• Provided that sufficient data was entered, the submission will be a valid termination, which cannot be made dependent on further steps such as logins or second factor (e.g., email, app) confirmations.
  • The provider will also have to immediately confirm the submission electronically to the address provided for such confirmation in the form.

The “termination button” requirement will be added to the German Civil Code (BGB) as a new sec. 312k, taking full effect for new and existing consumer subscriptions without any further transition period on July 1, 2022. The button will also have to be present on platforms and marketplaces where consumers can directly conclude subscriptions with third party providers, and enable the cancellation of such subscriptions through the platform. The button will not be required for financial services, or for contracts where terminations legally require a special form, such as a qualified electronic signature (QES).

Scope of the “Termination Button” Requirement

The new law describes the channels in which the “termination button” has to be implemented as follows:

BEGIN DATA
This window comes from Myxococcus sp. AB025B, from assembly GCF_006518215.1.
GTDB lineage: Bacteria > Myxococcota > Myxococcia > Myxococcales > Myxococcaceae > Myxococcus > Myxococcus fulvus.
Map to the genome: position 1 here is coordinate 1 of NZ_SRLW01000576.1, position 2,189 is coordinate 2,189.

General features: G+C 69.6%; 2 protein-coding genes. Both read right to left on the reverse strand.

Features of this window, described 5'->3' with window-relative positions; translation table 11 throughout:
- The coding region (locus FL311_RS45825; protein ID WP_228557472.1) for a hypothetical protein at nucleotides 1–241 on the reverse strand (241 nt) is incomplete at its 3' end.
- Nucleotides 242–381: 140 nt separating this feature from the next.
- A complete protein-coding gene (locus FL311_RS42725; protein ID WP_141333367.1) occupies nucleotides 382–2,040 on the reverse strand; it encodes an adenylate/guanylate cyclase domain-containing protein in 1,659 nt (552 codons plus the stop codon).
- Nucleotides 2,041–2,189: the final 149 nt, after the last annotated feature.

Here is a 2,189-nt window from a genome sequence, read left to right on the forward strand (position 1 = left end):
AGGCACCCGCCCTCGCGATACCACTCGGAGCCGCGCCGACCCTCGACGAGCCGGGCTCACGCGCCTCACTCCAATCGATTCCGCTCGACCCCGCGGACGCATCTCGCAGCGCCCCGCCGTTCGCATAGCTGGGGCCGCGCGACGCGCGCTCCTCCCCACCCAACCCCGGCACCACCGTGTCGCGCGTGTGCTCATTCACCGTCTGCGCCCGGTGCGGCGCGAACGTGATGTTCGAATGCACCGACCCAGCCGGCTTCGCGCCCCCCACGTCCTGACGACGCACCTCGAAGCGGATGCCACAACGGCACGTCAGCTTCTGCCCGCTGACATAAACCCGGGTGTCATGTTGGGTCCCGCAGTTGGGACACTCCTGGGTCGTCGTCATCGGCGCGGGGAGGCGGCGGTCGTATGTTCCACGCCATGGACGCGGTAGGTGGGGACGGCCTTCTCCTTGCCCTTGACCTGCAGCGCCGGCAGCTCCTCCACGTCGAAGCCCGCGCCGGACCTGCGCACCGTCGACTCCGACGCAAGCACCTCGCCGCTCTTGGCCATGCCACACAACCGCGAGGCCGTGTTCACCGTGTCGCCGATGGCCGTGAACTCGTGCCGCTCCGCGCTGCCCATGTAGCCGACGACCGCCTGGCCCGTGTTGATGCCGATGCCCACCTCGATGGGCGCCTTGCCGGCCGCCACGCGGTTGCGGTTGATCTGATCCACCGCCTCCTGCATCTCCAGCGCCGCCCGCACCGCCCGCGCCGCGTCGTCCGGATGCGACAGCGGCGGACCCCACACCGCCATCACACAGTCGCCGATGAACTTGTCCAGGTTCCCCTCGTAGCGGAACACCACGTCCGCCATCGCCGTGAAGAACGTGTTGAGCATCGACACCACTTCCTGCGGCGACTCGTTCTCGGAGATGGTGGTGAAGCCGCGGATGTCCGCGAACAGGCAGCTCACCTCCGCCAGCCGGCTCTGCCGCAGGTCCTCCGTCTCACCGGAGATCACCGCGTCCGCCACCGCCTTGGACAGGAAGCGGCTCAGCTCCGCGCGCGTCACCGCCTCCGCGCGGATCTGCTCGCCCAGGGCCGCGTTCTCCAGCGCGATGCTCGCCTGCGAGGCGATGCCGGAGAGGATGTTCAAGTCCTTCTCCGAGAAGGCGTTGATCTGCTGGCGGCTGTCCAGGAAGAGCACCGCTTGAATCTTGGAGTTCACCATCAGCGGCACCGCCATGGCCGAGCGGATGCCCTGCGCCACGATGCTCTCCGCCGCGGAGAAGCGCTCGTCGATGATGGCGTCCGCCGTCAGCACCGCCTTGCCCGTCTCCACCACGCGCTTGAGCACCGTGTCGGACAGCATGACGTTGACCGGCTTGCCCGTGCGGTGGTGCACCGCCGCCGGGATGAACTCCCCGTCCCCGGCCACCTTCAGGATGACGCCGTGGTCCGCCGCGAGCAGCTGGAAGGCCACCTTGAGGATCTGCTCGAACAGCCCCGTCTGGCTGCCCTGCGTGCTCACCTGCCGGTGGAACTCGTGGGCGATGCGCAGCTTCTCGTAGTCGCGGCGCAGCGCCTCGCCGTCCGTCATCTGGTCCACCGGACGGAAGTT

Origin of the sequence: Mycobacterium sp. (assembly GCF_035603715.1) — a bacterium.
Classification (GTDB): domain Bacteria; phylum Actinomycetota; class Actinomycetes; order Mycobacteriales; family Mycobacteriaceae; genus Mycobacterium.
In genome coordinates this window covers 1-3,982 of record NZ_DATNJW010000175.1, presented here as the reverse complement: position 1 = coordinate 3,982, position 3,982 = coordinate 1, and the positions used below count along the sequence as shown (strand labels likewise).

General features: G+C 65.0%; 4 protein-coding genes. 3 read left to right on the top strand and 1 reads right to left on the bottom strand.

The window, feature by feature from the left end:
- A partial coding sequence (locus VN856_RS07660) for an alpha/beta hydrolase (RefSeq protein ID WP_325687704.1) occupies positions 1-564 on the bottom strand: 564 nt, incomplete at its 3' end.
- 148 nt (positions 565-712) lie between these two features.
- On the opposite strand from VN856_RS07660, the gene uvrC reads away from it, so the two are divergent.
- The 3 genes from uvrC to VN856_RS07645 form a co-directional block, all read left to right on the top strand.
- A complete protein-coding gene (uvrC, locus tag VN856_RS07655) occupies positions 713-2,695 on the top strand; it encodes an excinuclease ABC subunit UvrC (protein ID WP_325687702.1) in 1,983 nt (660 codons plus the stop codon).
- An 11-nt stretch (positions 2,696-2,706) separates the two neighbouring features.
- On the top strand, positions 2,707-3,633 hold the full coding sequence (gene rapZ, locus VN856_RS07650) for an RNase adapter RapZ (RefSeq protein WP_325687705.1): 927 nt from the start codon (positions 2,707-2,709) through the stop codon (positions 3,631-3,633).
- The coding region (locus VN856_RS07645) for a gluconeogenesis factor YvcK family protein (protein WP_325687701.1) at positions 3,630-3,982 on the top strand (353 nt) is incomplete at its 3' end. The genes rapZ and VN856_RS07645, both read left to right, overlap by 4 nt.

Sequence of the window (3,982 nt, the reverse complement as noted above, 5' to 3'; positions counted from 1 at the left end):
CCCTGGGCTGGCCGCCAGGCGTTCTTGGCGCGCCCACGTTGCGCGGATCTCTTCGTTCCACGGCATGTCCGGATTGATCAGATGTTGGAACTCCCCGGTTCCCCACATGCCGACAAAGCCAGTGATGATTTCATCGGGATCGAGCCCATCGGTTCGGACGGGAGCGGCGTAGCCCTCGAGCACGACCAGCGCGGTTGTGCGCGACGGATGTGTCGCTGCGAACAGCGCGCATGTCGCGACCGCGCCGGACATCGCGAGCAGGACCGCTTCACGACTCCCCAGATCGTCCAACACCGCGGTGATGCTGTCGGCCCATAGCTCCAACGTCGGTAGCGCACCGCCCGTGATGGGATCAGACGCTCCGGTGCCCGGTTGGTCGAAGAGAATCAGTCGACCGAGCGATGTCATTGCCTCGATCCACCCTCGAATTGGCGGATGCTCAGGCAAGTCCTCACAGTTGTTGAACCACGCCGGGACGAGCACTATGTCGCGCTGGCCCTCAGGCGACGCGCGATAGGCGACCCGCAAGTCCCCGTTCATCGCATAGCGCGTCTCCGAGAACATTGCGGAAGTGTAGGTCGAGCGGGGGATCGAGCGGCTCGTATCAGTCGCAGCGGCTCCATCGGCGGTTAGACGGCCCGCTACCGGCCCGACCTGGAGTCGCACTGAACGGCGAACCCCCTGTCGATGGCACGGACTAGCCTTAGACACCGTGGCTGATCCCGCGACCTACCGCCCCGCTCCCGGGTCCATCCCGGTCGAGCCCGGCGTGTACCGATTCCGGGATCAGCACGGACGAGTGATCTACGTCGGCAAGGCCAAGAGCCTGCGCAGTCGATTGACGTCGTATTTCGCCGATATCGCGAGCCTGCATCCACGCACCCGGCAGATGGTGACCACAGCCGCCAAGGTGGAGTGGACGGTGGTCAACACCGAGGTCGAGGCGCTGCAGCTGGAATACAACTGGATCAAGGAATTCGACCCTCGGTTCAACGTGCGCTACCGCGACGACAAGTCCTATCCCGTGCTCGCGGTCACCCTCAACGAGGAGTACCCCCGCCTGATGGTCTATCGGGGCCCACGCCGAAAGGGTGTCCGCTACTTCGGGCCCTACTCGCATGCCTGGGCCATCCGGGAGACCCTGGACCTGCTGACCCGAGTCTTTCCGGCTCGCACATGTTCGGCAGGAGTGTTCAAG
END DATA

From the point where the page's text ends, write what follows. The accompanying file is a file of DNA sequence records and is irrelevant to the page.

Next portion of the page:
Where consumers are able to conclude an electronic commerce contract for the ongoing supply of goods or services in return for payment, through a website […].[3]

This scope is further broadened due to a history of expansive interpretation of several of its key terms.


Firstly, it is not certain how far the term “website,” for which no legal definition exists under German law, extends. The technical scope of the term “website” may be broader than what one might expect. In that regard, it will hardly be controversial that “websites” will include traditional web shops made for desktop browser access as well as those made or optimized for other platforms (e.g., mobile, tablet, etc.).

However, there is also little argument why web-wrapper apps – basically mobile websites used through a separate browser instance masquerading as a native app – should be excluded from this scope. Beyond that, there is concern that “websites” may extend even farther, seeing that the same term, as used in similar contexts in existing German consumer law, has also been interpreted to include shops implemented, e.g., through native apps. If subscriptions offered through native apps are caught in the scope of the “termination button” requirements, the same logic may well end up being applied to subscription functionalities that are integrated with a device’s core UI and OS functionalities (e.g., e-reader shops, smart TV shops, virtual assistants, etc.).

Where consumers are able to conclude an electronic commerce contract